I tried to be as objective as possible with the selection above and let the data do the talking. But let me conclude this list with the three games that I personally think have the highest chance of receiving a nomination for Spiel des Jahres 2020:
So, those were the ten (plus three) games that, according to the data, should be the most likely to receive a nomination for Spiel des Jahres. Will the jury be this predictable? We will find out soon! For now, let’s move on to the connoisseurs’ games.
Candidates for Kennerspiel des Jahres
This cooperative trick-taking game is pretty much on every list, but usually for Spiel des Jahres. However, its complexity clocks in at at 2.2, well beyond what the jury would generally consider for the main award. I believe most experienced gamers underestimate how difficult the concept of trick-taking is to new players, so this game has much higher chances to win Kennerspiel des Jahres.
Another game that appears to be on everybody’s mind. Play time and complexity certainly qualify it for Kennerspiel. Bonus: the characters on the cover practice exemplary social distancing! 2
Game studio Hans im Glück sure won their share of Spiel des Jahres awards. Could this be their first Kennerspiel?
I don’t have much to say about this game either, but the fact that Kosmos recently released a German edition won’t harm its chances for Kennerspiel.
Recommended to the jury
Now let’s look at games recommended to the jury based on their previous choices, again skipping those that were already mentioned above.
This is a tricky one. While it’s been lauded as an innovative word game, its many rules and details push its complexity into the realm of Kennerspiel des Jahres, while the word / party game genre clearly belongs with Spiel des Jahres (where it’s arguably over-represented).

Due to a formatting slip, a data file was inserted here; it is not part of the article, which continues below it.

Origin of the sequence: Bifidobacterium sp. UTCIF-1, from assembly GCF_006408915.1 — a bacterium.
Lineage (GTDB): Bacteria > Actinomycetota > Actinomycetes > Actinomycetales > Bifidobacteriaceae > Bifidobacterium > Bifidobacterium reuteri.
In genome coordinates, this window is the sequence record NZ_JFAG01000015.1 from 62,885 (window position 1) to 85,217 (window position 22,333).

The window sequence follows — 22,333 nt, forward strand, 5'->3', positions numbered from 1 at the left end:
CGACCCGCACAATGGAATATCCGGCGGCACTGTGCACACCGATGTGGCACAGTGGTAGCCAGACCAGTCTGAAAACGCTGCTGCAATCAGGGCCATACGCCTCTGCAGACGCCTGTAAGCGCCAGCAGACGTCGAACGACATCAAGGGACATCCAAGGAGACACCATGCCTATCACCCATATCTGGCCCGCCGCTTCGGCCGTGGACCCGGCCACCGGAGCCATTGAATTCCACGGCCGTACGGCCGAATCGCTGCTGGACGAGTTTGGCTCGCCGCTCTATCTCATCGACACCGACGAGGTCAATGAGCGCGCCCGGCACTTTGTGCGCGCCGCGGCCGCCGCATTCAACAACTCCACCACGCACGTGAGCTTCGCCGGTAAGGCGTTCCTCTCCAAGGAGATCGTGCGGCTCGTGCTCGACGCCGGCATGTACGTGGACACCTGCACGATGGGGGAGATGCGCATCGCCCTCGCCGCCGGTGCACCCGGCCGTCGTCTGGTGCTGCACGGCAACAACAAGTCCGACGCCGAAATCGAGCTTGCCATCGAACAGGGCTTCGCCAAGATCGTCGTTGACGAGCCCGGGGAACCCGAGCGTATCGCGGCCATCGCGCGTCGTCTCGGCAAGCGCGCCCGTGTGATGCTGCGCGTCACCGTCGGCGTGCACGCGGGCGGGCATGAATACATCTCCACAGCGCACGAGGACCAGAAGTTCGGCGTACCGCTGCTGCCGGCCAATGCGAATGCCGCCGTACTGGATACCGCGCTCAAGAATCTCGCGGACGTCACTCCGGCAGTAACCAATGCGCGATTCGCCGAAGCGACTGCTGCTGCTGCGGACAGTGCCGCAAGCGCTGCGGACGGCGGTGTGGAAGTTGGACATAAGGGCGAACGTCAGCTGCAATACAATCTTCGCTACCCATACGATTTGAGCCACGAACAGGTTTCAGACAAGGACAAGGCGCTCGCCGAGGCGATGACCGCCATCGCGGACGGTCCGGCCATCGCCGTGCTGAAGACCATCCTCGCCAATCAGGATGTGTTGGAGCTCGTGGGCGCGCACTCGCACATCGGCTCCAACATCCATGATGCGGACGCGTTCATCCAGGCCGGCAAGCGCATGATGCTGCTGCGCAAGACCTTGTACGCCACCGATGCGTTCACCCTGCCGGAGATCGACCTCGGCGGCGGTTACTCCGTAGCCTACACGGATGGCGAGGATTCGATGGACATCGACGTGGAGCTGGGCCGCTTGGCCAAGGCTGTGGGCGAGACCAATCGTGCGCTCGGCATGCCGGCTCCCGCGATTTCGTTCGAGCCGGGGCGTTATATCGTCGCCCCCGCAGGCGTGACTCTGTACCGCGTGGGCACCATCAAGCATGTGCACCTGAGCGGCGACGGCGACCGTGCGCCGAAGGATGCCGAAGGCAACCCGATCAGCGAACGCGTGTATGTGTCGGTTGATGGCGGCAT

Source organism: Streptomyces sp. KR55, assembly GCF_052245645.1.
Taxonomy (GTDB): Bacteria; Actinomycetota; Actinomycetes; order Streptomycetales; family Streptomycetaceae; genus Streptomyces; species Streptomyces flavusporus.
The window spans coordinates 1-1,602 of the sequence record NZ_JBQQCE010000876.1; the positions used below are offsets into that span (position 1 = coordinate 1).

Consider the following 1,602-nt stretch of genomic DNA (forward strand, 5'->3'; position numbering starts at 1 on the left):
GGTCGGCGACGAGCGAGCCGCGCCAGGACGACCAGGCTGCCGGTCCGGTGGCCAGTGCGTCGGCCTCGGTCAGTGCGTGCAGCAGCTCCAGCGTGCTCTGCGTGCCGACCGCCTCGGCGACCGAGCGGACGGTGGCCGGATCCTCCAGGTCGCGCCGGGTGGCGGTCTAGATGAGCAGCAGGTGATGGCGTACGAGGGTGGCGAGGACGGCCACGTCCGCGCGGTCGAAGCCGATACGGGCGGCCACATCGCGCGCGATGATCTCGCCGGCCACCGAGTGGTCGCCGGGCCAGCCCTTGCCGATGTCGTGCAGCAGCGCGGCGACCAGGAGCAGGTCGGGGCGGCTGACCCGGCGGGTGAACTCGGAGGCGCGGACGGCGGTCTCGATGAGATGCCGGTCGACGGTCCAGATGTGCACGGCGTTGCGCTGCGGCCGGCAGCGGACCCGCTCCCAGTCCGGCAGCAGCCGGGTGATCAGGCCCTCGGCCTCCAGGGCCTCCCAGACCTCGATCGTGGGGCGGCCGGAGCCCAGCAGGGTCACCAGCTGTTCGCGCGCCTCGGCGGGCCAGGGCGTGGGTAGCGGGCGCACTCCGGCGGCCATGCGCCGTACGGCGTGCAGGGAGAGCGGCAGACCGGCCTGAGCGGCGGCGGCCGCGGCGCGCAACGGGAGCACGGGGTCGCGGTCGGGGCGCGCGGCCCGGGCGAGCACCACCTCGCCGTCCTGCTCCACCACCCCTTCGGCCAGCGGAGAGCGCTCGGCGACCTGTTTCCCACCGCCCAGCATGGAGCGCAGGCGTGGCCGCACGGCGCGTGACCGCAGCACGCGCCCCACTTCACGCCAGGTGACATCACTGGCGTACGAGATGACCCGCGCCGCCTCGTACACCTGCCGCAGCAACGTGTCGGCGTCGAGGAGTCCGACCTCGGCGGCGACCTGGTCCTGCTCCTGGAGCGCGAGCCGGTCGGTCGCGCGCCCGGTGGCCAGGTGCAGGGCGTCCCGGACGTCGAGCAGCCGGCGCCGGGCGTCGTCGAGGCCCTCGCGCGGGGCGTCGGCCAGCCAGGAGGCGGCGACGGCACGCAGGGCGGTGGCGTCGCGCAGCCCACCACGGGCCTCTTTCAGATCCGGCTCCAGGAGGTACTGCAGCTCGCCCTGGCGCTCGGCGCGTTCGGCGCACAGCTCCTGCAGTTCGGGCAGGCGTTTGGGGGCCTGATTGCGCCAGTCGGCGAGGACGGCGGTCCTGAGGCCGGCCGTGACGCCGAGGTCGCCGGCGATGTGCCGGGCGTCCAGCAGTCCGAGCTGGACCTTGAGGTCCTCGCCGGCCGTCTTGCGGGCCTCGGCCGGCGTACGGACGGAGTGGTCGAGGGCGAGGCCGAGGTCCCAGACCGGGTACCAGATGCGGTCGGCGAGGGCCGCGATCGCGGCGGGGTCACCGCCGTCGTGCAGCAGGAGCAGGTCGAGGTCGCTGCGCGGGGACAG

The jury clearly is a fan of designer Friedemann Friese’s work as evident but many recommendations, but didn’t find a game worthy of the big meeple yet. Could this pick me up and deliver me game change their mind?
Uwe Rosenberg is another favourite designer for both the community and the jury. Agricola kinda won Kennerspiel before it even existed (special award “Complex Game” in 2008), but he’s been waiting for a main award ever since. Nova Luna could be his shot, though abstract games tend to have a hard time with the jury.
A real time cooperative worker placement game sounds like a winning combination right from the start, so this is another one to watch. However, theme and premise seem to fit better with Spiel des Jahres, but for that it’s just too complex.
My two cents
Again, let’s wrap this up with my personal daring prediction of the three nominees for Kennerspiel des Jahres 2020:
To be honest, I think Cartographers also seems to be a very strong contender, I just cannot decide for which list!